Yesterday's newspaper included a cartoon of two cavemen, one of whom is an artist. He is drawing on the cave wall iconic pictures of hunters chasing mastodons, being killed by tigers, running from an unidentifiable but very large beast. To his friend he says, with an air of superiority, "The secret is to write what you know."
This same thing is, of course, told to countless aspiring authors. Many of them follow it slavishly, many pay no attention whatsoever, many run an uncomfortable mental list over their stories and wonder: Should I have done more research?
As with everything else in writing fiction, the write-what-you-know "rule" is a trade-off. Sticking to milieu and situations of which you have some first-hand knowledge can lend stories rich detail unattainable any way else. On the other hand, it can be very limiting if either you don't know much or what you do know doesn't particularly interest you to write about. When I was teaching in D.C., at least half of each class was comprised of lawyers. They all wanted to write high fantasy. And so they should.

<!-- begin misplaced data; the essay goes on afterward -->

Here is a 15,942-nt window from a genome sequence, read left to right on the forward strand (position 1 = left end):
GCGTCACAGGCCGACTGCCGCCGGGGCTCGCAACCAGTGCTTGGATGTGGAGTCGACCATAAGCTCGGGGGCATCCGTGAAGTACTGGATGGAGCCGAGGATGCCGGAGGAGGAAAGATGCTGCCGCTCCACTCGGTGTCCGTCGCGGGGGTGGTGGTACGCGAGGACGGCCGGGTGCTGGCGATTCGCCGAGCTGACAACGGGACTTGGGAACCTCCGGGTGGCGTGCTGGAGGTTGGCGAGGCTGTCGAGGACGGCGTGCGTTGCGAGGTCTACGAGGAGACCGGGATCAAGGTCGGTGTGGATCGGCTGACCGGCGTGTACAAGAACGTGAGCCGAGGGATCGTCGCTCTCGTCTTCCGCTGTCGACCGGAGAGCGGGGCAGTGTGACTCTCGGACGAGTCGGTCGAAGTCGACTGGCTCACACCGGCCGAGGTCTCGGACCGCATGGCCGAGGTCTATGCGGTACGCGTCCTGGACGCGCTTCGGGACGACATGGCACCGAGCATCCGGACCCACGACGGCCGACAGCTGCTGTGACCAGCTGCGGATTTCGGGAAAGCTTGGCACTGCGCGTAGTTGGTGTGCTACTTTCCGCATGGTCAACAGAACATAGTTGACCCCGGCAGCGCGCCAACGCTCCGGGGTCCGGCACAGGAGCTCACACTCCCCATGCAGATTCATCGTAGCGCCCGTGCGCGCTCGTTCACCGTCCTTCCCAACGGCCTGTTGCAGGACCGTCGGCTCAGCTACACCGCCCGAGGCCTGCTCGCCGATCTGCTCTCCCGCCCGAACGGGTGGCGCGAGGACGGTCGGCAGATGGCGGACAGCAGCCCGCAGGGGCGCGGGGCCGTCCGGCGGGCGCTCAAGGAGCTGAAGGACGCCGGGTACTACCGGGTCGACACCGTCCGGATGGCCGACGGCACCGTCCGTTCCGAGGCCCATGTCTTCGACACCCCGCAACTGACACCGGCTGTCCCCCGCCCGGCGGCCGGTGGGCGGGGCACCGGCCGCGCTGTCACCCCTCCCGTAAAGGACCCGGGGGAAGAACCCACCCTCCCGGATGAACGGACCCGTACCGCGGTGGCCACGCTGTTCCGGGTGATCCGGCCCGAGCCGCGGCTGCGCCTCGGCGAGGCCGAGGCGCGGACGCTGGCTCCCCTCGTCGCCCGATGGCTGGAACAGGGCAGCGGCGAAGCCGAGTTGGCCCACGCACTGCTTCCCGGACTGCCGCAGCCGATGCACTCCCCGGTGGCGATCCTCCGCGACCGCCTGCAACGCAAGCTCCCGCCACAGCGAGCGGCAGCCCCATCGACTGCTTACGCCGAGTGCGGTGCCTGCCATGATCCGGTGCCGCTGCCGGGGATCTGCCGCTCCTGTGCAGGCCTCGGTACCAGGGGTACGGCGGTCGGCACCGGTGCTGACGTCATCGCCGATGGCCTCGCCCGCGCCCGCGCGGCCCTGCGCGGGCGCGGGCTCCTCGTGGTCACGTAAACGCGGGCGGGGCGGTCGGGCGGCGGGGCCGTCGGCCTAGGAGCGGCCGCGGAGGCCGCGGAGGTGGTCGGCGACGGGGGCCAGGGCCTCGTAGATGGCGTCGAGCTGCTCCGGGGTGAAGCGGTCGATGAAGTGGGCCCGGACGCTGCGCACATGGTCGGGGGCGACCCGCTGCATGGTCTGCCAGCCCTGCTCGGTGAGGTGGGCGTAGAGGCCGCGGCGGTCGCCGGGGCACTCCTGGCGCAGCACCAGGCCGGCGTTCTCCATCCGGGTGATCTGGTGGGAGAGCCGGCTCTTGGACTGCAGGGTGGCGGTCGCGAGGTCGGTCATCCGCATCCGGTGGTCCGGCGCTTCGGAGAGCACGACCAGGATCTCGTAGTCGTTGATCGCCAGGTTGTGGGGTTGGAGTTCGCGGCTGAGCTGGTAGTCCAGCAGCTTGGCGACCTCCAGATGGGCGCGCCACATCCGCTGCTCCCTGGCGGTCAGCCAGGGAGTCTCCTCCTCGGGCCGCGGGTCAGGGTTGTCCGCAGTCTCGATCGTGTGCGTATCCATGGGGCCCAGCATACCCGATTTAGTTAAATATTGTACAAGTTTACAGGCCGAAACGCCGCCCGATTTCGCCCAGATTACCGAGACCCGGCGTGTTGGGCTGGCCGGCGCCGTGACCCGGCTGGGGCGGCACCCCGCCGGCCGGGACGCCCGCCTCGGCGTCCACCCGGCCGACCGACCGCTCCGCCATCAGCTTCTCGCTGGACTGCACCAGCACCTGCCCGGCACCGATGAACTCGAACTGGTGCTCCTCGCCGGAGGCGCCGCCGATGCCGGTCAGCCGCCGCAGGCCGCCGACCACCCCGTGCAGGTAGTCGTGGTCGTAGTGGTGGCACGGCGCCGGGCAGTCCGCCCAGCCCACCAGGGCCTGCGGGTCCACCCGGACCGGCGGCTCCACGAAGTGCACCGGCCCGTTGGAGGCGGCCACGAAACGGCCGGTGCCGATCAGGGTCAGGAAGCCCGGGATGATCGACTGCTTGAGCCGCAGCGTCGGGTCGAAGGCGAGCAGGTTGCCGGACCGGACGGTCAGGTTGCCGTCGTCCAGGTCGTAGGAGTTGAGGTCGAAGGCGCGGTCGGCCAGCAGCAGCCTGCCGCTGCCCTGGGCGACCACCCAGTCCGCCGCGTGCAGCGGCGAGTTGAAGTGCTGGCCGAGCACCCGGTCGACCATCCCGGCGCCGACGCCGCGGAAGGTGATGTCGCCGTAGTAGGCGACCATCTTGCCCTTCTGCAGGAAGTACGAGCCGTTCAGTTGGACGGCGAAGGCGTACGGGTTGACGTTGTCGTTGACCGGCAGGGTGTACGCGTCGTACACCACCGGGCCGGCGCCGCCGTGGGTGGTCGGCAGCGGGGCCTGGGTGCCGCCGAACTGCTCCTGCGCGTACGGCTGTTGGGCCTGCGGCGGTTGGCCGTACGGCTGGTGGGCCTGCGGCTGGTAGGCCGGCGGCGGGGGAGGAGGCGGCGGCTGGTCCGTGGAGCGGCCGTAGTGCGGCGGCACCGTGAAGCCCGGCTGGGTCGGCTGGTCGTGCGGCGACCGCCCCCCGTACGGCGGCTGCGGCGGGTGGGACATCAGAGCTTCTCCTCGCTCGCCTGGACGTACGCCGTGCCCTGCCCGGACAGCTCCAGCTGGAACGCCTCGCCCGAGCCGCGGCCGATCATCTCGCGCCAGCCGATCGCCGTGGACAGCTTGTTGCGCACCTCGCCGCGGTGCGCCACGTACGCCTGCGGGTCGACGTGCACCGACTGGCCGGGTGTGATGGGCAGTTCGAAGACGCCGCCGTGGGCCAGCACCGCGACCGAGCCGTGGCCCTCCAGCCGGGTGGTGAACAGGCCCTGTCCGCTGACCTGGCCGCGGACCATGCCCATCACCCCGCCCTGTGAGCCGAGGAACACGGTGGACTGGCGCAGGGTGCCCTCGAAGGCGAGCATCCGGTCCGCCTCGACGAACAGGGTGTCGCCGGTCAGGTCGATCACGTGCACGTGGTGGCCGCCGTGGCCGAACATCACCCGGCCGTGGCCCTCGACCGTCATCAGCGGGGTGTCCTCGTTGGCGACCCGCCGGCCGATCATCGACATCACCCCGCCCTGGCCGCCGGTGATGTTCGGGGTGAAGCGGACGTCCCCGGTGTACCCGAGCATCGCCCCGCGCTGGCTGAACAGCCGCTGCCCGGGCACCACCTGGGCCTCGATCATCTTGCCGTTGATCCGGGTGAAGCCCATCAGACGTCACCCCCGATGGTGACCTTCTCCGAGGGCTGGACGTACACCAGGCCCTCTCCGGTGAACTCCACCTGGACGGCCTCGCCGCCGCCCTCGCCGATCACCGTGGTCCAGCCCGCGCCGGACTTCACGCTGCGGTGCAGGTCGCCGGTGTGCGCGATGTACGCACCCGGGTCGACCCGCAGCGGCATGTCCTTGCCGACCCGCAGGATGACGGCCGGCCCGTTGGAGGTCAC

Where the dictum is useful is in pulling things from your own life to build on in your fiction. You've never killed anyone (I hope), but you've been angry enough to want to. Can you use that feeling for your murderer? You've never been transformed by a wizard's spell into a toad, but you've felt like an outsider in some social situation: different, awkward, not at home in your own skin. Does the toad person feel like that?
All this floated to the top of my mind when I started a new story this morning. The situation is bizarre, the character unlike myself. But nonetheless there are times where I've felt as he does. In one sense, I know him. Dead mastodons and all.